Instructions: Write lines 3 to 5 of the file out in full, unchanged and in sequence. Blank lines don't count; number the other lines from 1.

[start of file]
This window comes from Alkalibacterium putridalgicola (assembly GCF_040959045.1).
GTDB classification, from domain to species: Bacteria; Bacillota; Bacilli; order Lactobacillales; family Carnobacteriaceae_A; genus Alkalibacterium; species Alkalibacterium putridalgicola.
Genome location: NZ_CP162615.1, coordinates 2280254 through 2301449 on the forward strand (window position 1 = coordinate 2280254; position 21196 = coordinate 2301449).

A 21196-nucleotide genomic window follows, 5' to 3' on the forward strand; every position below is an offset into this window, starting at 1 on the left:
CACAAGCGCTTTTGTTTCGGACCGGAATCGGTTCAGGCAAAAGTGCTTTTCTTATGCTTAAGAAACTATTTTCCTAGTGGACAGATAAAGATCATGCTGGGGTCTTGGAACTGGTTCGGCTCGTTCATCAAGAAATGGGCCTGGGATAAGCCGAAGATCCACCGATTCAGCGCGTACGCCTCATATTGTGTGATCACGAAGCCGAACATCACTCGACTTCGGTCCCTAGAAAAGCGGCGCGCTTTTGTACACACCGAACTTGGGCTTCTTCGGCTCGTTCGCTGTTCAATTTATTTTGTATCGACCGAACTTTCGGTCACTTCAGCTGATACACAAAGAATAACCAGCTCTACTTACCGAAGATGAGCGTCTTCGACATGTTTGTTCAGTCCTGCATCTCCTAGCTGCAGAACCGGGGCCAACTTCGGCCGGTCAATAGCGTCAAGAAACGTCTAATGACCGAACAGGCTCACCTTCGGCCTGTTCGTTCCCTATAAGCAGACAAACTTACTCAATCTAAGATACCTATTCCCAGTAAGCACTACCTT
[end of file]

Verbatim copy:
Genome location: NZ_CP162615.1, coordinates 2280254 through 2301449 on the forward strand (window position 1 = coordinate 2280254; position 21196 = coordinate 2301449).

A 21196-nucleotide genomic window follows, 5' to 3' on the forward strand; every position below is an offset into this window, starting at 1 on the left:
CACAAGCGCTTTTGTTTCGGACCGGAATCGGTTCAGGCAAAAGTGCTTTTCTTATGCTTAAGAAACTATTTTCCTAGTGGACAGATAAAGATCATGCTGGGGTCTTGGAACTGGTTCGGCTCGTTCATCAAGAAATGGGCCTGGGATAAGCCGAAGATCCACCGATTCAGCGCGTACGCCTCATATTGTGTGATCACGAAGCCGAACATCACTCGACTTCGGTCCCTAGAAAAGCGGCGCGCTTTTGTACACACCGAACTTGGGCTTCTTCGGCTCGTTCGCTGTTCAATTTATTTTGTATCGACCGAACTTTCGGTCACTTCAGCTGATACACAAAGAATAACCAGCTCTACTTACCGAAGATGAGCGTCTTCGACATGTTTGTTCAGTCCTGCATCTCCTAGCTGCAGAACCGGGGCCAACTTCGGCCGGTCAATAGCGTCAAGAAACGTCTAATGACCGAACAGGCTCACCTTCGGCCTGTTCGTTCCCTATAAGCAGACAAACTTACTCAATCTAAGATACCTATTCCCAGTAAGCACTACCTT